Recommended Age, Grade, and Reading Levels
- Age: 16
- Grade: 11
Based on a deposition signed by 14 Chiefs of the Thompson River basin on the occasion of a visit to their lands by Canadian Prime Minister Sir Wilfrid Laurier in 1910, Ernestine Shuswap Gets Her Trout is a ritualized retelling of how the Native Peoples of British Columbia lost their fishing, hunting and grazing rights, their lands, and finally their language without their agreement or consent, and without any treaties ever having been signed. It is one of the most compellingly tragic cases of cultural genocide to emerge from the history of colonialism, enacted by four women whose stories follow each other like the cyclical seasons they represent.
Written in the spirit of Shuswap, a “Trickster language” within which the hysterically comic spills over into the unutterably tragic and back, this play is haunted by the blood of the dead spreading over the landscape like a red mist of mourning.
About the author
Tomson Highway was born near Maria Lake, Manitoba in 1951. Living a nomadic lifestyle with no access to books, television or radio, Highway’s parents would tell their children stories, kindling Highway’s life-long interest in the oral tradition of storytelling.
Tomson Highway is widely recognized for his tremendous contribution to the development of Aboriginal theatre in both Canada and around the world.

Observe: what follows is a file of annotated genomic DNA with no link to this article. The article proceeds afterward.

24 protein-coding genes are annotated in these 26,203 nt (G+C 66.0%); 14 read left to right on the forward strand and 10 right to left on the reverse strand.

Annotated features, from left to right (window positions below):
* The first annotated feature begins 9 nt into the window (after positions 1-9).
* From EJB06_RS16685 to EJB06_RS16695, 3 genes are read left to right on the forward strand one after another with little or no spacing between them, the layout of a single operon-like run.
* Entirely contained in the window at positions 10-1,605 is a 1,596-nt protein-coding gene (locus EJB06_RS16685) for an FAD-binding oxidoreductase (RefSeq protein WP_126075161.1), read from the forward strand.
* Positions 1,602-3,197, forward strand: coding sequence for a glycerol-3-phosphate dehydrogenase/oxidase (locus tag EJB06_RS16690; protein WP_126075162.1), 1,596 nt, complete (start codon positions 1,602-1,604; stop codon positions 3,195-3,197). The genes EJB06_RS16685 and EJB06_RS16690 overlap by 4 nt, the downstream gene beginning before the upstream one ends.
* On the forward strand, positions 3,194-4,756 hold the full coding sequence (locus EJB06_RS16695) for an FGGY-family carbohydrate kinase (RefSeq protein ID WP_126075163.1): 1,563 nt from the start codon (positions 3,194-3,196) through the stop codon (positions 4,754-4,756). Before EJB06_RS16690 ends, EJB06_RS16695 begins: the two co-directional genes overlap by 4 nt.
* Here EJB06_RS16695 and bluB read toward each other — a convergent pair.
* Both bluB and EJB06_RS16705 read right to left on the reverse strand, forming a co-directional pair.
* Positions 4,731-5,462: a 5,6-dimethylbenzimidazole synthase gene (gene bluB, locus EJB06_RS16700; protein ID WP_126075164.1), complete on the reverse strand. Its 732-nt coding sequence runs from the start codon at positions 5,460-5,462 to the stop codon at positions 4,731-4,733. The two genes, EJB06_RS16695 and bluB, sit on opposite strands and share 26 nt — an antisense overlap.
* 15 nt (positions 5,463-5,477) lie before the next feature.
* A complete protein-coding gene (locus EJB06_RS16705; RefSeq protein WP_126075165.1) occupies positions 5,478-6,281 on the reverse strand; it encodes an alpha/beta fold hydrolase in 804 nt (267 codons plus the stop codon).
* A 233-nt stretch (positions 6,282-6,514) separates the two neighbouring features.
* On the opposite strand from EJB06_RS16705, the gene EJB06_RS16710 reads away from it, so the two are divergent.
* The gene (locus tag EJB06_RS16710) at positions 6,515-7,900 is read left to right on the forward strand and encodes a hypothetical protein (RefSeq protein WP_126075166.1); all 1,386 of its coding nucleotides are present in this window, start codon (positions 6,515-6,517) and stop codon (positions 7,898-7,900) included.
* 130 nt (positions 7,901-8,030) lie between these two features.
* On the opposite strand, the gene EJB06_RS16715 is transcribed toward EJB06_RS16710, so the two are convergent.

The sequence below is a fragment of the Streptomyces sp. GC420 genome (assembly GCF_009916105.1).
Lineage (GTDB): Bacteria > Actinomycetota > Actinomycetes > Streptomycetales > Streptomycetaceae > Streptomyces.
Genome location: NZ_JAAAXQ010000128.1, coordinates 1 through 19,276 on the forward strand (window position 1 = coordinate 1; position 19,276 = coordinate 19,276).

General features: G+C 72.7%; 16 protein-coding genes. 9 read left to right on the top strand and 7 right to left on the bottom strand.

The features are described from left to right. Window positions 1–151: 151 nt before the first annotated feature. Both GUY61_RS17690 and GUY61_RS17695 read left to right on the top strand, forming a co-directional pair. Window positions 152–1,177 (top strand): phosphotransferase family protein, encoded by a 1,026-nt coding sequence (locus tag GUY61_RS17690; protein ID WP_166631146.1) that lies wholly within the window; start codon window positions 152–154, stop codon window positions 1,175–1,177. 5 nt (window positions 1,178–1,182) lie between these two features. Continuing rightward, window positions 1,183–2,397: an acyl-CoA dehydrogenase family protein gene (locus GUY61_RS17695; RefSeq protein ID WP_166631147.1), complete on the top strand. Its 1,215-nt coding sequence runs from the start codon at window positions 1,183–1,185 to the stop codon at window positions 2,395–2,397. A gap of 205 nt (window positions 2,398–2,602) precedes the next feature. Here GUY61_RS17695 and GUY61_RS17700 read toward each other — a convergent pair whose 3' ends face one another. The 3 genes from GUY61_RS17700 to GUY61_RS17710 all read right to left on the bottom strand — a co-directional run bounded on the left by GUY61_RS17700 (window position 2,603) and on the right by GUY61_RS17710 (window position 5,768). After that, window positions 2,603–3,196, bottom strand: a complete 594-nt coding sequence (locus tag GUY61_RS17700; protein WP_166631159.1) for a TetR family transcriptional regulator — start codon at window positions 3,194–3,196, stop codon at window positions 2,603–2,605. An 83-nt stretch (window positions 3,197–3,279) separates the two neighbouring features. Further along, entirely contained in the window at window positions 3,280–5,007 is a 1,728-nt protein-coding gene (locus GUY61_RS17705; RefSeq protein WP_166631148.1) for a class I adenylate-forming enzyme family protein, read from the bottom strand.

In 1994, he was inducted into the Order of Canada, the first Aboriginal writer to be so honoured.
Ernestine Shuswap Gets Her Trout: A “String Quartet” for Four Female ActorsThis play takes place on the eve of a visit to BC’s Thompson River area by Sir Wilfred Laurier in 1910. It is the story of how the local Aboriginals lost their hunting, fishing, land and language rights as told from the point of view of four local women. The play is both comic and tragic which is conveyed using the English equivalent of the ‘Trickster’ aspects of the Shuswap language. The play includes much of the text of a document authored by the fourteen chiefs of the Shuswap, Okanagan and Couteau tribes, which outlines their concerns about what is happening to their people.
Highway has won the Dora Mavor Moore Award as well as the Chalmers Award. He is a member of the Order of Canada.
Caution: Includes some coarse language and sexual innuendo/ double entendres.
Source: The Association of Book Publishers of BC. Canadian Aboriginal Books for Schools. 2008-2009.
Other titles by Tomson Highway
Laughing with the Trickster
On Sex, Death, and Accordions
My Name Is Seepeetza
30th Anniversary Edition
Growing Up Cree in the Land of Snow and Sky
Permanent Astonishment (Signed Edition)
Kiss of the Fur Queen
Penguin Modern Classics Edition
Conversations about Indigenous Manhood
From Oral to Written
A Celebration of Indigenous Literature in Canada, 1980–2010